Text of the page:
Neil Joslin, COO, e2e Total Loss Vehicle Management discusses how e2e are preparing, should there be another wave of COVID-19
Whilst we all sincerely hope that we are spared a second wave of COVID-19, unfortunately, global indications may suggest otherwise. The UK government is currently adopting a virus containment strategy which includes localised lockdowns of areas that present spikes in volumes of COVID-19 cases, Leicester being the first example, followed by Greater Manchester, East Lancashire, Aberdeen and parts of West Yorkshire. As I write this piece, according to new data compiled by Public Health England on 7th August, 29 local authorities are on the government’s watch-list, as a result of rising reported COVID-19 infections.
In my opinion, a potential second wave of COVID-19 has to be top of the business risk register and at e2e we are actively preparing to be able to address that risk by drawing on the learnings from the first wave.
When the pandemic first hit it would be fair to say that most of us were taken back by the ferocity of the virus, the speed at which it spread and the far-reaching impact it had on both industry and public life. A significant piece of learning during this time was that a joined-up approach to dealing with the challenges facing businesses and their supply chain was critical.
Whilst many organisations had the most detailed and tested continuity and contingency plans, no-one could have predicted and planned for the global impact of coronavirus. It was very quickly apparent that, in this unprecedented environment, to stand a chance of being effective continuity and contingency plans needed to be joined up across an organisation’s eco-system including its partners and suppliers. The pandemic gave rise to a new unified approach to tackling problems whereby service buyers and service providers worked together to come up with solutions to challenges that either party was facing.
COVID-19 has, in my experience, been a catalyst for improved collaboration across the insurance supply chain. Building on that collaborative journey, we are currently in talks with our insurer clients to design joint COVID-19 contingency plans, informed by the first wave, which can be put into action in the event of a nationwide second wave.
From e2e’s perspective in preparing for a second wave, we are looking at ways to improve on the strategies we previously deployed and which served us and our clients very well. We know that our unique network model gave us great flexibility to support our clients throughout lockdown. Network members were able to ensure service continuity because in the event a member had staff with suspected coronavirus requiring them to quarantine and potentially temporarily close a site, another member could step in to cover total loss vehicle collections in their area. We were fortunate not to have this situation arise. e2e head office facilitated flexing of the network and capacity through a daily two-way update process instigated with members as soon as lockdown commenced. This process was hugely effective and forms part of our business response to localised lockdowns or a potential national second wave.
We adopted the same approach to client communications during the period, increasing their frequency and mining our data to provide weekly tailored MI to clients to support them in their business decision making. Client feedback confirmed that this level of connection was valued and of great assistance in the uncertain times and so naturally forms part of our future contingency plans. Two-way updates also featured in our client communications with insurer clients sharing excerpts from their claims and vehicle usage data which enabled us to geographically map our network service provision to meet their needs, keep network members informed of anticipated requirements and support service continuity. We will again be applying two-way updates with clients as required with localised lockdowns and a potential second wave.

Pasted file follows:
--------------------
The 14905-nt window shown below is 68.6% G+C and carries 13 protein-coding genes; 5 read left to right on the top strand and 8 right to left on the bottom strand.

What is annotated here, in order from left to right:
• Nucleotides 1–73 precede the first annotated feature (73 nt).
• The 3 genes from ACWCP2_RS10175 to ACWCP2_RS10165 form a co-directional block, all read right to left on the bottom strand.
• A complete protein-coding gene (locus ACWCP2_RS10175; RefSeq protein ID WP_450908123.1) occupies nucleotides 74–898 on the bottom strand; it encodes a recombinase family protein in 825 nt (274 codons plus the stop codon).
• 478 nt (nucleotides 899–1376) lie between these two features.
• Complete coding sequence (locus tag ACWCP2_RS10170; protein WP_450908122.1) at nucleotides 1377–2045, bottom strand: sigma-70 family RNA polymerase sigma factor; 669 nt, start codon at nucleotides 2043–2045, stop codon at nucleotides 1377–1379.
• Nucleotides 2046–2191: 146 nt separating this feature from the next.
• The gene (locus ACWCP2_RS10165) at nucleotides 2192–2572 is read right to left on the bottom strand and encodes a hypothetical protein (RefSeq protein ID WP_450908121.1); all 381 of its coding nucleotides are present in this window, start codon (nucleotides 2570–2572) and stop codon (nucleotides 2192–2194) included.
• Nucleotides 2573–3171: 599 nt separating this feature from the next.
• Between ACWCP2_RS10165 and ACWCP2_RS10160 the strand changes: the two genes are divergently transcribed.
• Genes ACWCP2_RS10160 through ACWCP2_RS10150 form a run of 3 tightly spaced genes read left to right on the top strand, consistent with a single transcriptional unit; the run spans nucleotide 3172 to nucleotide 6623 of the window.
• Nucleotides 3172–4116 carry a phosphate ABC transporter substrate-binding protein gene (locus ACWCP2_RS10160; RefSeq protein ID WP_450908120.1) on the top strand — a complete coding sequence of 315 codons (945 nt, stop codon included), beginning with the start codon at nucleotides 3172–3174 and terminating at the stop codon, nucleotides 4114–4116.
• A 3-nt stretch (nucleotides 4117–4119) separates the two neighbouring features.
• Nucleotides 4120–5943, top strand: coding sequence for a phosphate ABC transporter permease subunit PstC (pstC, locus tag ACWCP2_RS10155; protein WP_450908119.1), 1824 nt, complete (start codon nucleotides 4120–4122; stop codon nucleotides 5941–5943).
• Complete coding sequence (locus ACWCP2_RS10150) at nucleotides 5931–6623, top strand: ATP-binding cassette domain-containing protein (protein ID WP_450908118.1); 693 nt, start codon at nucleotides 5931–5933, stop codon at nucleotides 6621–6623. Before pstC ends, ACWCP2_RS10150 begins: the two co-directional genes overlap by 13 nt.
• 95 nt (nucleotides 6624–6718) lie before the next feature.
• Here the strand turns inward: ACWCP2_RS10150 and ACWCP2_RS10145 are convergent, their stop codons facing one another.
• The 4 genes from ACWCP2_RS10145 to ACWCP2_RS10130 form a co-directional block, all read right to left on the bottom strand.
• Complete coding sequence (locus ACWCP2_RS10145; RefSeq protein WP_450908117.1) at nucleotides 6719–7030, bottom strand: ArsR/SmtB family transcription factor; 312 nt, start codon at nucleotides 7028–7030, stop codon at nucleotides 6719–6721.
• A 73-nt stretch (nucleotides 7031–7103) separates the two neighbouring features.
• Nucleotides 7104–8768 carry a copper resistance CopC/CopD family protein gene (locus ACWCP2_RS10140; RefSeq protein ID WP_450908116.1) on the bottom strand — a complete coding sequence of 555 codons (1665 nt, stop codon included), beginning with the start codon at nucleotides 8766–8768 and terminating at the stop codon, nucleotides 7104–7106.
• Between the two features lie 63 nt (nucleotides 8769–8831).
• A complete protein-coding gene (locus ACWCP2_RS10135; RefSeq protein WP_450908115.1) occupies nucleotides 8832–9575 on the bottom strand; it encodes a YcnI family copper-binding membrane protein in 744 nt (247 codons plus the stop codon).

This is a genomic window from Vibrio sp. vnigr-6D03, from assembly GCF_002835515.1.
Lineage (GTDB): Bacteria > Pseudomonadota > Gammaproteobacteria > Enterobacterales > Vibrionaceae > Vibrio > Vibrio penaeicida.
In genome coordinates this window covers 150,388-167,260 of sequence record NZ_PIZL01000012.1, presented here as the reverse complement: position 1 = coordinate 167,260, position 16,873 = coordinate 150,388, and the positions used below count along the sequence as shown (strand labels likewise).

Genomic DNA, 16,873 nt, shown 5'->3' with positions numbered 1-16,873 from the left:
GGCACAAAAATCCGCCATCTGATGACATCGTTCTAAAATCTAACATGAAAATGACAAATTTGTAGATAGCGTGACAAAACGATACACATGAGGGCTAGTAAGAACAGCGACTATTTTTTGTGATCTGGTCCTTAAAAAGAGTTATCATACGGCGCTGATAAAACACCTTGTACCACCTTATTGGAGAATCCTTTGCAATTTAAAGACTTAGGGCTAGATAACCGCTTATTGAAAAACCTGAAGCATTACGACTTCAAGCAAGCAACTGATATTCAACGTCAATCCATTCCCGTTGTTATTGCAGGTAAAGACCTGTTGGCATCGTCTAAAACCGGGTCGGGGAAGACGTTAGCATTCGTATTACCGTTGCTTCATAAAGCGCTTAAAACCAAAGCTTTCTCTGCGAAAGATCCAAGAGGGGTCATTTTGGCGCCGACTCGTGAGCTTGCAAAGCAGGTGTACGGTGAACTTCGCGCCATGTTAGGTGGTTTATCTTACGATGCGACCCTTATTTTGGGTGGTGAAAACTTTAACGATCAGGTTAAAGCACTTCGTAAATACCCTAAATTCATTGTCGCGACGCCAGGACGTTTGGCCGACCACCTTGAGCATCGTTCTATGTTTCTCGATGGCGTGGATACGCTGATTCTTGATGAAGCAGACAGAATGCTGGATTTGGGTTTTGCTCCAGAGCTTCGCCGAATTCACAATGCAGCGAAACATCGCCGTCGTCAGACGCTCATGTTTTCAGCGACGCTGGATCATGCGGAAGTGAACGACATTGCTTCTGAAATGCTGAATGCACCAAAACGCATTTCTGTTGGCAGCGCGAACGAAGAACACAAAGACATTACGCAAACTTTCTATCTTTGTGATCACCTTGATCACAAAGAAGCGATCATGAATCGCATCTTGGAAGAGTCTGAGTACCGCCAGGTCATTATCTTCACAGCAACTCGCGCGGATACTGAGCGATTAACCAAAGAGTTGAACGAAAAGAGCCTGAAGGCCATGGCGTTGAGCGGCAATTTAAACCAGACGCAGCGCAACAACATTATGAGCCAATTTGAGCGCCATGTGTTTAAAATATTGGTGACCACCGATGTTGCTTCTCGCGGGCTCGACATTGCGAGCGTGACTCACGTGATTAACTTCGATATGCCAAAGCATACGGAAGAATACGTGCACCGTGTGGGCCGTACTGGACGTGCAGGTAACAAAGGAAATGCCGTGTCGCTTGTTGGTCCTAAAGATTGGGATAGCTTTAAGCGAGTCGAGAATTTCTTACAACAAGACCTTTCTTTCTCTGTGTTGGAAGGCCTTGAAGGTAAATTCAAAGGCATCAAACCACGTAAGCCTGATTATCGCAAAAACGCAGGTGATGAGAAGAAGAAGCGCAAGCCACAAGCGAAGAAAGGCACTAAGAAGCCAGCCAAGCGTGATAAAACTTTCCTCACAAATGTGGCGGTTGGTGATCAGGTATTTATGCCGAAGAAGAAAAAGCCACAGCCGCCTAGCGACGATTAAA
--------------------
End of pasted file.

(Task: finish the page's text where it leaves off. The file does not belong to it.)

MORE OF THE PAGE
We are keenly aware that a second wave could have an even greater impact on the vehicle parts supply chain. This could mean increased motor claims costs for insurers with extended credit hire arrangements linked to delays in repairs. Clients and the wider market have approached us about the stock of 5 million quality tested, warranty assured reclaimed parts available through our network and our systems are ready to provide the support as needed.
At the start of the first lockdown, there was some early confusion as to whether salvage and recycling businesses could continue to operate. In order to ensure no interruption to services we immediately set up an Emergency Recovery Assistance service, so as to rapidly recover vehicles and keep the highways running. Our ERA service was provided within 90 minutes of instruction, which meant our clients could very swiftly support their policyholders, including those at the roadside and key workers. This market-leading turn-around time has proved to be incredibly popular and clients have also enjoyed savings. As a result, clients have asked, and we have agreed, to retain this service in our suite of offerings meaning we can have it ready to call on, if necessary, should we face a second wave.
My closing thought whilst writing about these preparations is that we can and should feel proud as an industry of how far we have come in a very short time when facing a challenge of unprecedented nature and scale. If the second wave does hit – this time we will be forewarned and forearmed.